For most other colleges, however, the preparation begins during junior year. In addition to determining which tests to take (PSAT, ACT, etc.), your student needs to work with you to develop a list of schools they’re interested in. Take opportunities to meet with college representatives and plan which campuses you’d like to visit in person. During the fall and spring of junior year, you’ll want to work with your student to develop these lists and schedule which visits you’d like to make before applications open.
Once your student whittles down their options to a short list of top choices, check for application deadlines and begin researching financial aid. Every school offers a net cost calculator to help potential students understand their obligation, and you can review FAFSA options here.
Another item to do your homework on is housing. Every school handles housing differently, but securing your student a dorm room is often a competitive situation. When researching schools on the shortlist, be sure to also check into how the school assigns housing. First come, first served? Application order? Dated availability? Whatever the process, be prepared so you know when your opportunity exists and what you need to have ready by that time.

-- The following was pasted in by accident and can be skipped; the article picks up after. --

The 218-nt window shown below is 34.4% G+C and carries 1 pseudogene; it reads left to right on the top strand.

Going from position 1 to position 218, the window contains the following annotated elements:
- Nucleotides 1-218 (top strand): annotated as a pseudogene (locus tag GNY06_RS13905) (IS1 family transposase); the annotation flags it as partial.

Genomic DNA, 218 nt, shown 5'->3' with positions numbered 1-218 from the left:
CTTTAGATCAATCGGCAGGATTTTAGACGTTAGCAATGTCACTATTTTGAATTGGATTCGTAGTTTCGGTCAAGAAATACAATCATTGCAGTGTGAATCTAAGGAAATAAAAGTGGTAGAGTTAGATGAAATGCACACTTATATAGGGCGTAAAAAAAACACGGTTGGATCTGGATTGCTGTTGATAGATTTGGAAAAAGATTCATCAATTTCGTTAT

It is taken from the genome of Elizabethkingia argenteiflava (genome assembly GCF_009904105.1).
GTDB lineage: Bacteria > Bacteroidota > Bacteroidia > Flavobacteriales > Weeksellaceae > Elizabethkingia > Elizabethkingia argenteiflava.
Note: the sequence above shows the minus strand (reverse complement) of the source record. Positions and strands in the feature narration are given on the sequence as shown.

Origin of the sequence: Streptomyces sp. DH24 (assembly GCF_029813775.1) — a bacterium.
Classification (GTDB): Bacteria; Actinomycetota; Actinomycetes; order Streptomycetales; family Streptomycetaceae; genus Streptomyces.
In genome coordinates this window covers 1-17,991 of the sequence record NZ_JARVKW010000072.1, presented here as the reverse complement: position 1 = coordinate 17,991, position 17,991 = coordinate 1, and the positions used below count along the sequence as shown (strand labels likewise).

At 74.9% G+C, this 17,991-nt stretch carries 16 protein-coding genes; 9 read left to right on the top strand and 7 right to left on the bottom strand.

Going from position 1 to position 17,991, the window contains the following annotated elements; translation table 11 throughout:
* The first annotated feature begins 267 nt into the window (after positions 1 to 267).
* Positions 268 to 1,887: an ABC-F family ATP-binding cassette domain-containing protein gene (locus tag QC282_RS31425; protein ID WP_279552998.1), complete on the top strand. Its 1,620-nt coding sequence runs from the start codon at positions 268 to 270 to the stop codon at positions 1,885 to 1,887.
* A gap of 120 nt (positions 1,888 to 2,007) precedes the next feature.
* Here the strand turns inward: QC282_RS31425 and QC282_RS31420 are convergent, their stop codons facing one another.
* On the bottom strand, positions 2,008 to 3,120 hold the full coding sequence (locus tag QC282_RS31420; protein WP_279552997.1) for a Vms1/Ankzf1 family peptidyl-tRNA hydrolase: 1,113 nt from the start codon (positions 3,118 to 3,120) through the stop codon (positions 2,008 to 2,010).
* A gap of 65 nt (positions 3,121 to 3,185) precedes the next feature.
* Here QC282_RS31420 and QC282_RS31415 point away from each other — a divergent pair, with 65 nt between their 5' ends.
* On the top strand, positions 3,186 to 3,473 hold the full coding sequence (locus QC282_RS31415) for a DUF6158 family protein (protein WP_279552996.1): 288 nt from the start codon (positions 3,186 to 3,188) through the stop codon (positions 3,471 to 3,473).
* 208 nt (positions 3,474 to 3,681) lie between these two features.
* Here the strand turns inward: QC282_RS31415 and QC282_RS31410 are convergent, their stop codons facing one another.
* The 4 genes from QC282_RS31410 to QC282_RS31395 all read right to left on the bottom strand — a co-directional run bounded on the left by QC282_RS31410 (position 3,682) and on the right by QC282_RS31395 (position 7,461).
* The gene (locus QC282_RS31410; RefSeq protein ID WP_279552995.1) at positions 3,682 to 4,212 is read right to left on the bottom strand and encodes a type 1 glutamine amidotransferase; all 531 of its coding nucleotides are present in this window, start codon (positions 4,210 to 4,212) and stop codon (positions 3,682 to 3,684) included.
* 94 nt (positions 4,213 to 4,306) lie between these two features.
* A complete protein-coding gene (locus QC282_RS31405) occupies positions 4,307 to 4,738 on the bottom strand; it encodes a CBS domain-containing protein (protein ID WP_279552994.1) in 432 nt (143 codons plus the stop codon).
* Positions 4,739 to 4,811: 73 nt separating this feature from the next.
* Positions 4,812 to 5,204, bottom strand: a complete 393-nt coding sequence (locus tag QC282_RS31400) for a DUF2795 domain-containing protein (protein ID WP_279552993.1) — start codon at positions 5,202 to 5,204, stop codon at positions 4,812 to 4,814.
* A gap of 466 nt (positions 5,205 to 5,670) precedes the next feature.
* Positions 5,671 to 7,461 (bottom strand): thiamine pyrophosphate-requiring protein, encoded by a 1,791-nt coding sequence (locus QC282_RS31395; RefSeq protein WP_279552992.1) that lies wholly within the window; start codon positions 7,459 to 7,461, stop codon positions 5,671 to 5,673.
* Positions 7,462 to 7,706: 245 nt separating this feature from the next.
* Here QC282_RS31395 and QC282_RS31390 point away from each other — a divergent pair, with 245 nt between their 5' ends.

Finally, the summer between junior and senior years is an excellent time for your student to get serious about researching scholarships. It’s time well-spent to explore opportunities based on interests, academics, sports, hobbies, affiliations, and more. Your student should start reviewing different applications, developing responses to common essay questions, and determining who to ask for letters of recommendation. Start a list of deadlines for these and remember – scholarships may support college tuition specifically or other post-graduation pursuits.
Not Sure What’s Next?
Making major life decisions at the ripe old age of 17 or 18 is really asking a lot. Having frank conversations with your children can be valuable as you enter this process. What are they interested in? Is college the most logical immediate next step? If not, why? What does make the most sense?